The legalization of weed in multiple states is prompting more and more people to become interested in its after effects, including whether or not it can lead to a “hangover.”
Researchers have studied the health effects of marijuana, but they currently know very little about “weed hangovers.”
In this article, learn more about potential weed hangovers, including some symptoms and possible cures.
Can using marijuana lead to a hangover?
Medical professionals do not yet know if weed causes a hangover, and only a few studies describe weed hangovers. Some suggest that using weed can lead to hangover effects, while others indicate the opposite.
The reported effects of weed use vary widely between studies, and researchers do not know if the participants in these studies used other substances alongside weed. It is also unclear whether or not age or sex can influence the “hangover” effects of using marijuana.
Studies that say it can
In 1985, researchers conducted a studyTrusted Source examining the after effects of smoking marijuana. The study only included 13 males, but it showed that a hangover effect from using weed might exist.
Other research teams continued to study whether or not weed hangovers might exist, as well as what people can expect the morning after using the drug.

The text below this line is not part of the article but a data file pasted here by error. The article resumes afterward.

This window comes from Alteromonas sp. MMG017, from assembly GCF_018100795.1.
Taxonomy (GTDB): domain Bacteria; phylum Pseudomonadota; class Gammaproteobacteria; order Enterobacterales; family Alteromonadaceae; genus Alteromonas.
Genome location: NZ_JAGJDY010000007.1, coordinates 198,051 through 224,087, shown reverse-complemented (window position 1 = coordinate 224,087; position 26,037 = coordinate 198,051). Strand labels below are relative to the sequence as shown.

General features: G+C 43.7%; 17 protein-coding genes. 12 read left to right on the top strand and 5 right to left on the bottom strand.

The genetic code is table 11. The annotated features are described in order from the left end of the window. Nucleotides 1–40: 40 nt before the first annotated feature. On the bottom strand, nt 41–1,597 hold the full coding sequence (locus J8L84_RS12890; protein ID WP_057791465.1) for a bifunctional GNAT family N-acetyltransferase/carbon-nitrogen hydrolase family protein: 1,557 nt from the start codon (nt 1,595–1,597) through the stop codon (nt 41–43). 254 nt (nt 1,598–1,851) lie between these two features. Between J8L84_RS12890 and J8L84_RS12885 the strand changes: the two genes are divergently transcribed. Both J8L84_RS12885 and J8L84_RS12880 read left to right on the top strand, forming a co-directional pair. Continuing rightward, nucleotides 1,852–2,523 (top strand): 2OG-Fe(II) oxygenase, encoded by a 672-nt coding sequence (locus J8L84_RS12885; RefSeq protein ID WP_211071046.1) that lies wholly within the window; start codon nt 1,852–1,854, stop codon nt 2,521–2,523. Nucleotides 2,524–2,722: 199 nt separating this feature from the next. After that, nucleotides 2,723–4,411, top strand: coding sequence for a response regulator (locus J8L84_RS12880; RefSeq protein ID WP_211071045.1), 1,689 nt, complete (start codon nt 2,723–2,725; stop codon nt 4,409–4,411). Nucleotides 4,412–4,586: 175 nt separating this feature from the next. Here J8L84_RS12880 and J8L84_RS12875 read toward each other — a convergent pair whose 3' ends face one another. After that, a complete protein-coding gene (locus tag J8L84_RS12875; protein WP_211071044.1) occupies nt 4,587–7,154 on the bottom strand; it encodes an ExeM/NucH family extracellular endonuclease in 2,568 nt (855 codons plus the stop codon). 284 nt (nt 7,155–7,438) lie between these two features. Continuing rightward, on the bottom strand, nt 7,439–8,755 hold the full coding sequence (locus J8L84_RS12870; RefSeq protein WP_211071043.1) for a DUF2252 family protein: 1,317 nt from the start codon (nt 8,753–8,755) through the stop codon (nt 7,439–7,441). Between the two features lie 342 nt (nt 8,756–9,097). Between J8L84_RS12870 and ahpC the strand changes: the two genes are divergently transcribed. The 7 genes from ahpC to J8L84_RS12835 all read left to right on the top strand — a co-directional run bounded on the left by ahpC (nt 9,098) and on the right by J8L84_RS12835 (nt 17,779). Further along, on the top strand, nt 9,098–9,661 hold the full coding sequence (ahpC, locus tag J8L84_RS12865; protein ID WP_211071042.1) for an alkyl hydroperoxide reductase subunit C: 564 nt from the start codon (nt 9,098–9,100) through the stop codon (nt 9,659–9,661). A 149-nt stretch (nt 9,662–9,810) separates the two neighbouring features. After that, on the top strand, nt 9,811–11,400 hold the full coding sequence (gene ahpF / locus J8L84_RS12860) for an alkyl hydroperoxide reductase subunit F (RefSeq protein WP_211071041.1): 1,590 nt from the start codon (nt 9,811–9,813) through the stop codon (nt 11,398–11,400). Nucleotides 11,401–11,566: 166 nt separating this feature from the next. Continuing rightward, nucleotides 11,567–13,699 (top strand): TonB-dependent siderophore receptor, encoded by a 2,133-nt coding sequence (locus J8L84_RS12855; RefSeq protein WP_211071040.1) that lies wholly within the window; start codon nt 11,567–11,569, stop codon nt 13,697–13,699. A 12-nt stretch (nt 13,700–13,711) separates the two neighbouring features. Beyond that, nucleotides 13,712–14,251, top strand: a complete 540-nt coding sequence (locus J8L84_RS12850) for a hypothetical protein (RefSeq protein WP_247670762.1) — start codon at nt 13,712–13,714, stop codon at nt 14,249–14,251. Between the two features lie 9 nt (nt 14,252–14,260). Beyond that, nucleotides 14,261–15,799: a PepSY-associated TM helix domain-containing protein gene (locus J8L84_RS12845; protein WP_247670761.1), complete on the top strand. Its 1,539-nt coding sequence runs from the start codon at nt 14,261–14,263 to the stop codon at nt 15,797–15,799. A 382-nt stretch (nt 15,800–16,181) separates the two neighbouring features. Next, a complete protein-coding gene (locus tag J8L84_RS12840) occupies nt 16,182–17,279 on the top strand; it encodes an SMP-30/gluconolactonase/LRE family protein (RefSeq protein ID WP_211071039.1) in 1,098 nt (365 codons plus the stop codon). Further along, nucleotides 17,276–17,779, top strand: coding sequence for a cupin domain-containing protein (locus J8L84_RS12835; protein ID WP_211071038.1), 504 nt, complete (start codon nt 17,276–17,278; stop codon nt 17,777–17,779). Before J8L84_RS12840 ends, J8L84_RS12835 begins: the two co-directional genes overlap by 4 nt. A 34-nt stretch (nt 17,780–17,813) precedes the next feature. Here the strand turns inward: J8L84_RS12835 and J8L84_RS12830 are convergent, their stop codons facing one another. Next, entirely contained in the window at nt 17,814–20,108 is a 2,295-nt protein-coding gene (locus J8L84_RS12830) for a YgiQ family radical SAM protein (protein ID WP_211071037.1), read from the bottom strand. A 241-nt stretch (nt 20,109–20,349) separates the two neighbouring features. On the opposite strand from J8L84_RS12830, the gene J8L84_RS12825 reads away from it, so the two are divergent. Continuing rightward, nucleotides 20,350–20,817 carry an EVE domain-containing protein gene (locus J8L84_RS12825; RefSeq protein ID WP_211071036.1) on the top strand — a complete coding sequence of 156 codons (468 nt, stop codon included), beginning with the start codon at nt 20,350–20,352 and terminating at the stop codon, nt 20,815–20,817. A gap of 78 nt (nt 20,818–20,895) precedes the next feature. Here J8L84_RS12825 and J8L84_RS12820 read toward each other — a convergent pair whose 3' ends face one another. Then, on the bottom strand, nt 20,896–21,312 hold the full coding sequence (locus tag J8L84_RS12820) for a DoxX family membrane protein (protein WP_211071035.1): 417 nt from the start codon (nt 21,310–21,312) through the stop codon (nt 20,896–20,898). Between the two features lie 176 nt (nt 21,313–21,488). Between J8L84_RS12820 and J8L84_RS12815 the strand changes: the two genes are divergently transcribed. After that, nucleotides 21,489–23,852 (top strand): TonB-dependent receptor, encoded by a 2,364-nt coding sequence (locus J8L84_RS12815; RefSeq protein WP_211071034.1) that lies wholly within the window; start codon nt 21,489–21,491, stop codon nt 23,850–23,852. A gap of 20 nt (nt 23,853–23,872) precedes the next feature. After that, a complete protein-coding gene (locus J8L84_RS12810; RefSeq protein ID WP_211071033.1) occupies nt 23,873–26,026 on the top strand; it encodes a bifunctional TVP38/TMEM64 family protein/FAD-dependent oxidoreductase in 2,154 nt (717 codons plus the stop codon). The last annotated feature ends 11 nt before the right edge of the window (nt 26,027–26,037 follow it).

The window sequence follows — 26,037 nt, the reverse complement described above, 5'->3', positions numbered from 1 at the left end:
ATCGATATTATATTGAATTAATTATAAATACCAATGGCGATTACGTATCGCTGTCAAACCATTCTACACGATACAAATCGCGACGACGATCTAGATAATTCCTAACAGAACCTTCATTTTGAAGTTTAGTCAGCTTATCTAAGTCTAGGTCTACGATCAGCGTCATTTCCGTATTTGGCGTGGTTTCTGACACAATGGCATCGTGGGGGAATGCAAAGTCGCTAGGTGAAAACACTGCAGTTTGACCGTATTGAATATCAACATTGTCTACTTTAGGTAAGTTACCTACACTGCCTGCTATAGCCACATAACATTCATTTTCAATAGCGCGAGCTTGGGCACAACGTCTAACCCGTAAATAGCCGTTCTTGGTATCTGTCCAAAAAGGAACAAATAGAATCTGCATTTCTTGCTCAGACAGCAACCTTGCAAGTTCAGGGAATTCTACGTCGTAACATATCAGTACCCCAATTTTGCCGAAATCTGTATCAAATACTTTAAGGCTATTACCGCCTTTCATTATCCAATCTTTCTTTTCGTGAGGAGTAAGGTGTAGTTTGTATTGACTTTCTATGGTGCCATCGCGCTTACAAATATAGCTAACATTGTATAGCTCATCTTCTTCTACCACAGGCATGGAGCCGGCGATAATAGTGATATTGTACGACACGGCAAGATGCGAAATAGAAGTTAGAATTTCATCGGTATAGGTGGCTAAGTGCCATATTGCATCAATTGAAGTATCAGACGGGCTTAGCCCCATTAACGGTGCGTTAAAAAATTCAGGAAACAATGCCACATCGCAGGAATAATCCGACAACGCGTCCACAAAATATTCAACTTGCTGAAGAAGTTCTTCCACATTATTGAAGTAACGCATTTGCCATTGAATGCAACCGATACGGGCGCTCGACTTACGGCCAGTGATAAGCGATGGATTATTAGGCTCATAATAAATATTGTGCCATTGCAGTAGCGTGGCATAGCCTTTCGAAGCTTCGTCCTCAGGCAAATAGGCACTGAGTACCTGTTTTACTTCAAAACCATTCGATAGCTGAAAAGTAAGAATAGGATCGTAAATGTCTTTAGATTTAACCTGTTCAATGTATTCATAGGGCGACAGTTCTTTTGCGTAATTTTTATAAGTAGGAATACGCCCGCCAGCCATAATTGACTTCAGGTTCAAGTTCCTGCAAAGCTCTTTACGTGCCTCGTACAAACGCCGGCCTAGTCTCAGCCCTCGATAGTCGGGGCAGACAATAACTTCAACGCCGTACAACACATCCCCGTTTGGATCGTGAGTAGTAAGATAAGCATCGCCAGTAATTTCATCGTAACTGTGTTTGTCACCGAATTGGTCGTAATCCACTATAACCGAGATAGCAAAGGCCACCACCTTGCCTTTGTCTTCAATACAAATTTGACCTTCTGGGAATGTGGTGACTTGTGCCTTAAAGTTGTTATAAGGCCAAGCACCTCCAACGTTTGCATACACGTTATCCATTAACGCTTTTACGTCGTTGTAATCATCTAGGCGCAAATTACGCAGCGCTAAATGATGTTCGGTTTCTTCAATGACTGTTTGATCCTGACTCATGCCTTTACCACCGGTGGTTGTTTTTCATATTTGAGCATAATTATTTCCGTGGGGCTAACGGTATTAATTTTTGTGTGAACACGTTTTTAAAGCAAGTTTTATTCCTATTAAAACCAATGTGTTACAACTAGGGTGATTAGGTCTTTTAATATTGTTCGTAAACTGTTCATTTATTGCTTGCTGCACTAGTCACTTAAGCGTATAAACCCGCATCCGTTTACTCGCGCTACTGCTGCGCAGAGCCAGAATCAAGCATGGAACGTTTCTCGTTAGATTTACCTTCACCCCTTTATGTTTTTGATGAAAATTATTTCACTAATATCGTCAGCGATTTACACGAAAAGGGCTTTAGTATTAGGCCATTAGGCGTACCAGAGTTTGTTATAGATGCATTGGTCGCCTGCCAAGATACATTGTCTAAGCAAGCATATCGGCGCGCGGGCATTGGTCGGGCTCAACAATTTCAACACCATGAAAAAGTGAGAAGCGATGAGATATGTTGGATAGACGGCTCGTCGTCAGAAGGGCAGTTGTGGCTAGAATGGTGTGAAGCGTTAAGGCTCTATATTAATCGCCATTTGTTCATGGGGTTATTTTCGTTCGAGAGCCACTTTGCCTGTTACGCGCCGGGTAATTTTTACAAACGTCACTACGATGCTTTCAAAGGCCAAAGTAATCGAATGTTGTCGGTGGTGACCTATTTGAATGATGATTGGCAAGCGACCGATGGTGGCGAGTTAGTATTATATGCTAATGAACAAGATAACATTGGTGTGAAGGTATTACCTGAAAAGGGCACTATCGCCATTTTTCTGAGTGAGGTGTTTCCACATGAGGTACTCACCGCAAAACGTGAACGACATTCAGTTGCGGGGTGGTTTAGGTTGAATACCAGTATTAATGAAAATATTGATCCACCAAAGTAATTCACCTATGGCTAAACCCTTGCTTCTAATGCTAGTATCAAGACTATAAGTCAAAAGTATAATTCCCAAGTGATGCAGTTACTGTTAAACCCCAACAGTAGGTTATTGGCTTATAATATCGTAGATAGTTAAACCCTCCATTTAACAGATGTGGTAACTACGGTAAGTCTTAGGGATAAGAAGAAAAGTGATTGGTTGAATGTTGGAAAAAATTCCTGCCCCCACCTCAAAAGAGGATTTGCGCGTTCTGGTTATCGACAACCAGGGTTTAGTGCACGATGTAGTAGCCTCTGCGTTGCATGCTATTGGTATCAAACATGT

One studyTrusted Source showed that smoking weed can lead to daytime fatigue the following day. Another studyTrusted Source suggested that smoking weed can have significant after effects, such as irritability and feeling miserable.
More recent researchTrusted Source analyzed the results of 19 different studies into marijuana use and its negative effects. The researchers found that marijuana had a “medium sized association” with certain negative effects.
More recently, a 2017 studyTrusted Source explored perspectives toward medical cannabis among people with chronic pain. One of the self-reported undesirable effects of marijuana was a hangover described as a foggy, non-alert feeling in the morning.
However, the authors of the study did not indicate how many participants reported this effect.
A 2015 reviewTrusted Source on the use of medical marijuana recommends that healthcare professionals teach patients about the hangover effect. It also recommends describing it as lasting at least one day after the last time marijuana was used.
MORE RESEARCH IS NEEDED
There are, of course, numerous anecdotal reports of marijuana hangovers, suggesting they are possible. More research needs to be done to understand causes, symptoms, and risk factors associated with weed hangovers as well as recommended self-care.
In addition, most of the studies described above focused on the morning-after effects of smoking a small amount of marijuana. Research exploring the effects of overconsumption is also needed.
How do I get rid of it?
A weed hangover will typically go away on its own. There isn’t much you can do for an immediate fix, but these tips can offer relief:
- Stay hydrated. The most important thing you can do before, during, and after weed use is drink enough water. This will help relieve symptoms such as headaches, dry mouth, and dry eyes.
- Eat a nutritious breakfast. Opt for a healthy, balanced breakfast the morning after weed use. Try a small serving of whole-grain carbohydrates along with a lean source of protein and healthy fat.